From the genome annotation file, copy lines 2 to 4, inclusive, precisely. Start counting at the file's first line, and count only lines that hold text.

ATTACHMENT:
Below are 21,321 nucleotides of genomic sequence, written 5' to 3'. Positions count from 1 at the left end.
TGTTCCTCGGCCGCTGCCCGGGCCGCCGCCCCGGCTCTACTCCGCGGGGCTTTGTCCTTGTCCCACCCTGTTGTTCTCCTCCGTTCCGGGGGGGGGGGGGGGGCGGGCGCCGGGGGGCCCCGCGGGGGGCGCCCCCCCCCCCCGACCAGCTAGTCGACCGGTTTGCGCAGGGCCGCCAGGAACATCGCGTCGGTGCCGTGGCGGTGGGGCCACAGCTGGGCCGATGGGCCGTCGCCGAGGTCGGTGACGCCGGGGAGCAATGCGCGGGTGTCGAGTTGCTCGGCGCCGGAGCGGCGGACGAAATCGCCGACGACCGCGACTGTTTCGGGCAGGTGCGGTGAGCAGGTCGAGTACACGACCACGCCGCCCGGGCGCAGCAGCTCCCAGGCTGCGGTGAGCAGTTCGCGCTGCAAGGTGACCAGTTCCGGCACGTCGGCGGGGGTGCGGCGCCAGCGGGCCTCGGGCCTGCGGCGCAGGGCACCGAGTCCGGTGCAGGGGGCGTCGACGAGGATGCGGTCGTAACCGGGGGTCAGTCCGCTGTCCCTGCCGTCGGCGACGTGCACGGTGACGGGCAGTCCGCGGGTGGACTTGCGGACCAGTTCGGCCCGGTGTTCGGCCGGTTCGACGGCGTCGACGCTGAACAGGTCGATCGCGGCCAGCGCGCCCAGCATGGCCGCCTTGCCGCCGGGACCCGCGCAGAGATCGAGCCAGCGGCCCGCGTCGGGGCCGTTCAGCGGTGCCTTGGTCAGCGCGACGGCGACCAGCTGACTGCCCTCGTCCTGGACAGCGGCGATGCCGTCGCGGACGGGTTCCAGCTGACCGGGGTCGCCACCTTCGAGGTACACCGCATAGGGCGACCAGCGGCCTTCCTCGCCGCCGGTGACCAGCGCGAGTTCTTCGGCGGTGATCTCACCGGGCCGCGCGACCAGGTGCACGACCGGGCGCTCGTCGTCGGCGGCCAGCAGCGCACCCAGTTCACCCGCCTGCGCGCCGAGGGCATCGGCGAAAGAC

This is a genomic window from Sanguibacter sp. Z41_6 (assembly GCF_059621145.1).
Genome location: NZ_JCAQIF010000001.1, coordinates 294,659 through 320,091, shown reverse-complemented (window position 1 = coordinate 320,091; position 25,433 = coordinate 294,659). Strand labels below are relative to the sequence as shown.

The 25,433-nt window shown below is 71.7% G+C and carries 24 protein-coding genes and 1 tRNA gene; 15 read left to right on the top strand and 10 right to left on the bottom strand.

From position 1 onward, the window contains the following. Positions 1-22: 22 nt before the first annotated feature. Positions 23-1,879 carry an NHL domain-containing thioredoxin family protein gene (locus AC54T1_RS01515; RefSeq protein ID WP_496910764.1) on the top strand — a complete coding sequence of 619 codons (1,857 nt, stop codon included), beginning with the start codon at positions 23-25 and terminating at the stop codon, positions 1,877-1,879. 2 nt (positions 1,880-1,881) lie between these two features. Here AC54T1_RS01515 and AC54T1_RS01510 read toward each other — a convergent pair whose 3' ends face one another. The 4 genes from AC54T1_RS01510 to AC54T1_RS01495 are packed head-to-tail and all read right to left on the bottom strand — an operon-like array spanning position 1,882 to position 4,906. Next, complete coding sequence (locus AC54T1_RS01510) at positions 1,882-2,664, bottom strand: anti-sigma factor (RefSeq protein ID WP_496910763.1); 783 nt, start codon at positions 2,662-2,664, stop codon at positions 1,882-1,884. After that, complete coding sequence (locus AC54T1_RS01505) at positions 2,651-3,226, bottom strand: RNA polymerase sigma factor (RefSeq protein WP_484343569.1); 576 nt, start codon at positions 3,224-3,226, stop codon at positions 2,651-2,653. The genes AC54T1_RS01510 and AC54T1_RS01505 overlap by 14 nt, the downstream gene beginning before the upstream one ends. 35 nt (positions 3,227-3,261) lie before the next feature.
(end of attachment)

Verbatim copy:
TGTTCCTCGGCCGCTGCCCGGGCCGCCGCCCCGGCTCTACTCCGCGGGGCTTTGTCCTTGTCCCACCCTGTTGTTCTCCTCCGTTCCGGGGGGGGGGGGGGGGCGGGCGCCGGGGGGCCCCGCGGGGGGCGCCCCCCCCCCCCGACCAGCTAGTCGACCGGTTTGCGCAGGGCCGCCAGGAACATCGCGTCGGTGCCGTGGCGGTGGGGCCACAGCTGGGCCGATGGGCCGTCGCCGAGGTCGGTGACGCCGGGGAGCAATGCGCGGGTGTCGAGTTGCTCGGCGCCGGAGCGGCGGACGAAATCGCCGACGACCGCGACTGTTTCGGGCAGGTGCGGTGAGCAGGTCGAGTACACGACCACGCCGCCCGGGCGCAGCAGCTCCCAGGCTGCGGTGAGCAGTTCGCGCTGCAAGGTGACCAGTTCCGGCACGTCGGCGGGGGTGCGGCGCCAGCGGGCCTCGGGCCTGCGGCGCAGGGCACCGAGTCCGGTGCAGGGGGCGTCGACGAGGATGCGGTCGTAACCGGGGGTCAGTCCGCTGTCCCTGCCGTCGGCGACGTGCACGGTGACGGGCAGTCCGCGGGTGGACTTGCGGACCAGTTCGGCCCGGTGTTCGGCCGGTTCGACGGCGTCGACGCTGAACAGGTCGATCGCGGCCAGCGCGCCCAGCATGGCCGCCTTGCCGCCGGGACCCGCGCAGAGATCGAGCCAGCGGCCCGCGTCGGGGCCGTTCAGCGGTGCCTTGGTCAGCGCGACGGCGACCAGCTGACTGCCCTCGTCCTGGACAGCGGCGATGCCGTCGCGGACGGGTTCCAGCTGACCGGGGTCGCCACCTTCGAGGTACACCGCATAGGGCGACCAGCGGCCTTCCTCGCCGCCGGTGACCAGCGCGAGTTCTTCGGCGGTGATCTCACCGGGCCGCGCGACCAGGTGCACGACCGGGCGCTCGTCGTCGGCGGCCAGCAGCGCACCCAGTTCACCCGCCTGCGCGCCGAGGGCATCGGCGAAAGAC

This is a genomic window from Sanguibacter sp. Z41_6 (assembly GCF_059621145.1).
Genome location: NZ_JCAQIF010000001.1, coordinates 294,659 through 320,091, shown reverse-complemented (window position 1 = coordinate 320,091; position 25,433 = coordinate 294,659). Strand labels below are relative to the sequence as shown.